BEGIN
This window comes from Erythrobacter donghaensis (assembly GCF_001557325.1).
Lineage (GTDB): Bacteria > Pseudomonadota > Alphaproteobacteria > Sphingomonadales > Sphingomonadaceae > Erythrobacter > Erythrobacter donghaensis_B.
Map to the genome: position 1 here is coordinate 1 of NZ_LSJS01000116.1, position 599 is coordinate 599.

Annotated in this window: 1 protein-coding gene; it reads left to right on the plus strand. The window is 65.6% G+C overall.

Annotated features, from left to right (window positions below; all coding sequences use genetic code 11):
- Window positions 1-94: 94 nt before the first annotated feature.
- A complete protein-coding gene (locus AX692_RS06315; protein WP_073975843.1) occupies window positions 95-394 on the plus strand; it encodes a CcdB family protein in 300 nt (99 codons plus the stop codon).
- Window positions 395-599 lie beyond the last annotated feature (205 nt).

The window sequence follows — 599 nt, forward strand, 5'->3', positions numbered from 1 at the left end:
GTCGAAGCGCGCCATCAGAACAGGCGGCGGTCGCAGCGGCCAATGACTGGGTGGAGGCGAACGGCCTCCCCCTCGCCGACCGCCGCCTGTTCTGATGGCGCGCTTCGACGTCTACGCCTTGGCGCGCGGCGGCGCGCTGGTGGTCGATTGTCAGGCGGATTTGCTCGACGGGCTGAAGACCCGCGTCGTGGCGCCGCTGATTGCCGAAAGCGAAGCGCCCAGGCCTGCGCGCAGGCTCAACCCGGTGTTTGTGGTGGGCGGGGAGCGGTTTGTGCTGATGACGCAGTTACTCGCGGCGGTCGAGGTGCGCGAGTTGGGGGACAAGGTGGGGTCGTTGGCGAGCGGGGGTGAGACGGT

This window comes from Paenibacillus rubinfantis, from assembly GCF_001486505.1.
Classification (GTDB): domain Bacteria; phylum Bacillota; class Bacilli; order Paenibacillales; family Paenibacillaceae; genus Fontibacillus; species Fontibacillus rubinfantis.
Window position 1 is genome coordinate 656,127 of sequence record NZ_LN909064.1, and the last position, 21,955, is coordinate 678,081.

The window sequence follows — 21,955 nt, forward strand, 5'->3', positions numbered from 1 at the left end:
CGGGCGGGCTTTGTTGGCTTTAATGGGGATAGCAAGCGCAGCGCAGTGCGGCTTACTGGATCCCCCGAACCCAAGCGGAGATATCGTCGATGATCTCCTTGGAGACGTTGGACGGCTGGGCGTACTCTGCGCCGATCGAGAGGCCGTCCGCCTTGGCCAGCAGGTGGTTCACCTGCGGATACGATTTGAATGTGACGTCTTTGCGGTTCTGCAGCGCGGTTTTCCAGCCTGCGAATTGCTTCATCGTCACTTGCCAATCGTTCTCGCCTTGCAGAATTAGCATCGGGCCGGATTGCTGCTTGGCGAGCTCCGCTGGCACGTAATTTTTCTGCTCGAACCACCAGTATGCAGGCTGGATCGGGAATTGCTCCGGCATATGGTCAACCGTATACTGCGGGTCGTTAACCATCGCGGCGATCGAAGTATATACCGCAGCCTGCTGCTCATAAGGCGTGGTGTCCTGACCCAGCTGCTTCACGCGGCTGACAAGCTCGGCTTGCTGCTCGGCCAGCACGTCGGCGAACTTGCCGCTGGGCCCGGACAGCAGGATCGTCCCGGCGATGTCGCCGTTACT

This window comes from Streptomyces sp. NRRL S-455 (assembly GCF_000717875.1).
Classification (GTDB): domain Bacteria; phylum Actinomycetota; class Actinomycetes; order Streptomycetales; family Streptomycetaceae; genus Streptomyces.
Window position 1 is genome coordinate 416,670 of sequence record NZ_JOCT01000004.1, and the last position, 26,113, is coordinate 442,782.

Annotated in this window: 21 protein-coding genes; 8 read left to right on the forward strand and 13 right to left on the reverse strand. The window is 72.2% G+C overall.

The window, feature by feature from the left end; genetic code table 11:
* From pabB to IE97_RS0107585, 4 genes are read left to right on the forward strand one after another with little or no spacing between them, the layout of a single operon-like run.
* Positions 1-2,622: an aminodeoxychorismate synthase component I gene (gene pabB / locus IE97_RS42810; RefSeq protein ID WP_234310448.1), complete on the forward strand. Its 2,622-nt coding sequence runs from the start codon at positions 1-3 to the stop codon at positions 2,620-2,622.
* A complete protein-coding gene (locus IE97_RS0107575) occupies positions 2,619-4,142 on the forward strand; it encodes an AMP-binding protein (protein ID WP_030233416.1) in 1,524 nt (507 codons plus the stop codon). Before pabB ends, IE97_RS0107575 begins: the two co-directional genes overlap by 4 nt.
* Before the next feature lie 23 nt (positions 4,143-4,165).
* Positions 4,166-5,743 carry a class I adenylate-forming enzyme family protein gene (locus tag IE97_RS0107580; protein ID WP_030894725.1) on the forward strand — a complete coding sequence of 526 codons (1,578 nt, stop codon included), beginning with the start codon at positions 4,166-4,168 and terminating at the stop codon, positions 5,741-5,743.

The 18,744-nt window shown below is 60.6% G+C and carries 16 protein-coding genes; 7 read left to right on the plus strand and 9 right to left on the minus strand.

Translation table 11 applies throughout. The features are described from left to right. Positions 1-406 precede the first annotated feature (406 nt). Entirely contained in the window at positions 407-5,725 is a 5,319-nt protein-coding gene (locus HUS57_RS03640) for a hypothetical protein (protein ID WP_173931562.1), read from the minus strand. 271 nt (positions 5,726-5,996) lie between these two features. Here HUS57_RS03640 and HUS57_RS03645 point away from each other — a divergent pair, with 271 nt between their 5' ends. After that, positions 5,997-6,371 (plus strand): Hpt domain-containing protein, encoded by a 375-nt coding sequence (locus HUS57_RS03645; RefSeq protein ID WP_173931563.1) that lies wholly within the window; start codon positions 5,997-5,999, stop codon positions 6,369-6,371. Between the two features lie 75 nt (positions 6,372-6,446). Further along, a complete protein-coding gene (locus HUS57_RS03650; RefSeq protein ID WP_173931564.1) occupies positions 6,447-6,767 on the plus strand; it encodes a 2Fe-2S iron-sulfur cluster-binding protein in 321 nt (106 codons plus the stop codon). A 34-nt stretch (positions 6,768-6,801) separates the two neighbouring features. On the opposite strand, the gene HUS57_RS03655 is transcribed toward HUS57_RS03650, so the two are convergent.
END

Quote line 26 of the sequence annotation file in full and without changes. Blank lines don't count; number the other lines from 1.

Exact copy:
The 18,744-nt window shown below is 60.6% G+C and carries 16 protein-coding genes; 7 read left to right on the plus strand and 9 right to left on the minus strand.